MR. MALCOLM’S LIST – Review by Carol Cling
It is a truth universally acknowledged — at least among those who revere the literary works of Jane Austen — that there can never be too many Regency-era romances, or cinematic adaptations of same.
Not all of them, alas, can be based on Austen’s imperishable works; after all, she completed only seven novels (one epistolary) in her 41 years.
Yet those beloved tomes have spawned a cottage industry of Austen adaptations, pastiches and updates.
There’s even a new version of Persuasion coming soon to a streaming service near you.
If you can’t wait to get lost in Austenland, however, Mr. Malcolm’s List should satisfy your expectations.
That’s apt, considering the title character’s focus on finding someone who meets his prerequisites — and his inevitable discovery that prerequisites have nothing to do with true love.
First, however, you must meet the honorable Mr. Malcolm himself, the veritable embodiment of Austen’s Pride and Prejudice observation that “a single man in possession of a good fortune must be in want of a wife.”
As the second son of an earl, Mr. Malcolm (Gangs of London’s imposing Ṣọpẹ́ Dìrísù) inherits neither title nor fortune — from his father. Happily, a wealthy aunt’s sizable bequest has made him the most eligible bachelor of London’s 1818 season.
As such, he’s the target of myriad marriage-minded ladies, including society belle Julia Thistlewaite (saucy Zawe Ashton). One fateful night, she accompanies Mr. Malcolm to the opera — and promptly fails to entrance him. His subsequent spurning of Julia makes her the object of much gossipy derision.
Good thing Mr. Malcolm’s best friend happens to be Julia’s charming man-about-town cousin Lord Cassidy (The Invisible Man’s Oliver Jackson-Cohen), who happens to know that Mr. Malcolm has a little list of everything he requires in a wife.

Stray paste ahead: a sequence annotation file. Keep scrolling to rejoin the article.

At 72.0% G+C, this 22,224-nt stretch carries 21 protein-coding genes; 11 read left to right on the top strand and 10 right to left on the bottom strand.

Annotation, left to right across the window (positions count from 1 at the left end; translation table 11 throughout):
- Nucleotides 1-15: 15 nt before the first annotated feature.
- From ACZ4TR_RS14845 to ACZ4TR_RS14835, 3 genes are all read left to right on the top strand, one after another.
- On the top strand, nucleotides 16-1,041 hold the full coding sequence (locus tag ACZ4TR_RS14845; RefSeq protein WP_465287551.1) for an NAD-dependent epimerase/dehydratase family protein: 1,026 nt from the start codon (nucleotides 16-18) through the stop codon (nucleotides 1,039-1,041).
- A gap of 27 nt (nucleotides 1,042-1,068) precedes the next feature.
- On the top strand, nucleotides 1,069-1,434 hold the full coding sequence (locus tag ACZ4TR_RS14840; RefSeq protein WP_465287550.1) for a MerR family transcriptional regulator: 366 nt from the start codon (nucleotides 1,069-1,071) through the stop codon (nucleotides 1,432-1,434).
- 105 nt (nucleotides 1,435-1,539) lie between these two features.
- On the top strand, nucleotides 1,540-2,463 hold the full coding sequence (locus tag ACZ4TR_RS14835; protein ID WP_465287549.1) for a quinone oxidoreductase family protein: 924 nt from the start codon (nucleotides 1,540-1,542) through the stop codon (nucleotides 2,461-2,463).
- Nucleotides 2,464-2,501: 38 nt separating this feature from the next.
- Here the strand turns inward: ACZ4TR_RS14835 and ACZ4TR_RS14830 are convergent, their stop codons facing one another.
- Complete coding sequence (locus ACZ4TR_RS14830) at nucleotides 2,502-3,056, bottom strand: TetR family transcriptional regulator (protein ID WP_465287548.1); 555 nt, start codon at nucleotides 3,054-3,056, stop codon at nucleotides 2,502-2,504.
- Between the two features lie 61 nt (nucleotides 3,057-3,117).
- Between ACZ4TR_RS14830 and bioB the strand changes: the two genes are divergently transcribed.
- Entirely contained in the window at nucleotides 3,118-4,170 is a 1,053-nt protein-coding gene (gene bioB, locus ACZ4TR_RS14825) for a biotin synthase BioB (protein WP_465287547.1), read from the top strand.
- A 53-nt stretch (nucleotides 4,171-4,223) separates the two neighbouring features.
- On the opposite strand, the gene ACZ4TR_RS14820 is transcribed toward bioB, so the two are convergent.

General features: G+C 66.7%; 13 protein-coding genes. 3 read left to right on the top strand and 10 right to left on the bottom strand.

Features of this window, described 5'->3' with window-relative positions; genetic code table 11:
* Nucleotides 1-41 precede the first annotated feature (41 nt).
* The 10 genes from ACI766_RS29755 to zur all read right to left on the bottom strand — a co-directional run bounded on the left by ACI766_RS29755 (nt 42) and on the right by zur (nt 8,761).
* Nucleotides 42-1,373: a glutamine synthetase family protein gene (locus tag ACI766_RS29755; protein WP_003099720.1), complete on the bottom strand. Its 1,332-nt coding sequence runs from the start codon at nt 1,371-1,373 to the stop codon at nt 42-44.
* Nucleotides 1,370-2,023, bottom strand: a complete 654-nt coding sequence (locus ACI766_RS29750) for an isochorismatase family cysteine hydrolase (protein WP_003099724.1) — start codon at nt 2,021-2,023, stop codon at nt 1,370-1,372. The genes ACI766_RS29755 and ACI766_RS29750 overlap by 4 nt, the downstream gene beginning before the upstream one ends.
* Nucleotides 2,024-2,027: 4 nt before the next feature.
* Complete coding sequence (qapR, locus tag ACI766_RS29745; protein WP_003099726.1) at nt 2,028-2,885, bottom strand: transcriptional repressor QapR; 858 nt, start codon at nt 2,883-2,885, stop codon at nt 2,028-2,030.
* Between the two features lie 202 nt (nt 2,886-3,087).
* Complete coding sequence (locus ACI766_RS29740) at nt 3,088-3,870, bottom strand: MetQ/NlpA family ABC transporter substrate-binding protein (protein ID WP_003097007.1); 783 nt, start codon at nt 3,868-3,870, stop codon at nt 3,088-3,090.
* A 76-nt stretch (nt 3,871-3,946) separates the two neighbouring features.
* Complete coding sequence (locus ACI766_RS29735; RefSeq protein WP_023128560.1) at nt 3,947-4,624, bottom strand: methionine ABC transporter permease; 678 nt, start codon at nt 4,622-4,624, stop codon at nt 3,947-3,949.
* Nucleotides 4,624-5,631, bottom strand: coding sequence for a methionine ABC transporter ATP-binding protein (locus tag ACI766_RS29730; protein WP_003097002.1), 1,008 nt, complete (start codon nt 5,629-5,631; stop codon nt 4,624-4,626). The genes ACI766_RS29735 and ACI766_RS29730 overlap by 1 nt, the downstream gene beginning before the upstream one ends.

Julia may be out of the running to play that role, but she’s not about to accept such repudiation without some payback.
Enter her old school chum Selina Dalton (Slumdog Millionaire’s radiant Freida Pinto), a spirited country clergyman’s daughter with, as one observer notes, “an odd kick in her gallop.” Julia invites Selina to London and sets her up as the prospective bride of Mr. Malcolm’s dreams. At which time, according to Julia’s scheme, Selina will reject him.
But, as the great Jane herself observed, “angry people are not always wise,” and Mr. Malcolm’s List has a jolly old time exploring exactly that.
Director Emma Holly Jones and screenwriter Suzanne Allain (who adapted her novel), expand on their 2019 short, adding some contemporary touches — exemplified by the movie’s diverse cast — to the time-honored template.
But Mr. Malcolm’s List also faithfully follows the established Regency-romp list, from park promenades and croquet games to masquerade balls at magnificent estates.
The appealing performers get into the spirit of things, but they can’t always compensate for their underdeveloped characters.
As a consequence, Mr. Malcolm’s List sometimes struggles to balance its high-spirited style and with its not entirely substantial substance.
Fortunately, however, it’s not a fatal flaw. Just take the advice of a member of the movie’s beau monde, who reminds us all that “thinking too deeply causes forehead furrows.” Heaven forfend.